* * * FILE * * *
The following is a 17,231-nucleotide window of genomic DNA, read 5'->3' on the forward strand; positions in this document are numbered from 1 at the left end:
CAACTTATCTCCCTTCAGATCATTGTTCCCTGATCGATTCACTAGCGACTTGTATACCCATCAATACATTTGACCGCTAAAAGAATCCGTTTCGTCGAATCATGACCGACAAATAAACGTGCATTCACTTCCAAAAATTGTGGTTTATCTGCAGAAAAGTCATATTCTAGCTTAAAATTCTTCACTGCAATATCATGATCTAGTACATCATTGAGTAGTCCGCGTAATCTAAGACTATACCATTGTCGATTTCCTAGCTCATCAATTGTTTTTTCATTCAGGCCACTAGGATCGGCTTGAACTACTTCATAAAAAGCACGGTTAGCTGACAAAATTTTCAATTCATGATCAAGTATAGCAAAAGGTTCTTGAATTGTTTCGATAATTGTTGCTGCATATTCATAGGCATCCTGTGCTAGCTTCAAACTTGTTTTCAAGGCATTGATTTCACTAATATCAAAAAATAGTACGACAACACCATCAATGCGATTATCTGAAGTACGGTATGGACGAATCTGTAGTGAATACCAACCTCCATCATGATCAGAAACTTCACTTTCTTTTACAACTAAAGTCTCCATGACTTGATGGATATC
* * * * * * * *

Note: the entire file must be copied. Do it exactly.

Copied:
The following is a 17,231-nucleotide window of genomic DNA, read 5'->3' on the forward strand; positions in this document are numbered from 1 at the left end:
CAACTTATCTCCCTTCAGATCATTGTTCCCTGATCGATTCACTAGCGACTTGTATACCCATCAATACATTTGACCGCTAAAAGAATCCGTTTCGTCGAATCATGACCGACAAATAAACGTGCATTCACTTCCAAAAATTGTGGTTTATCTGCAGAAAAGTCATATTCTAGCTTAAAATTCTTCACTGCAATATCATGATCTAGTACATCATTGAGTAGTCCGCGTAATCTAAGACTATACCATTGTCGATTTCCTAGCTCATCAATTGTTTTTTCATTCAGGCCACTAGGATCGGCTTGAACTACTTCATAAAAAGCACGGTTAGCTGACAAAATTTTCAATTCATGATCAAGTATAGCAAAAGGTTCTTGAATTGTTTCGATAATTGTTGCTGCATATTCATAGGCATCCTGTGCTAGCTTCAAACTTGTTTTCAAGGCATTGATTTCACTAATATCAAAAAATAGTACGACAACACCATCAATGCGATTATCTGAAGTACGGTATGGACGAATCTGTAGTGAATACCAACCTCCATCATGATCAGAAACTTCACTTTCTTTTACAACTAAAGTCTCCATGACTTGATGGATATC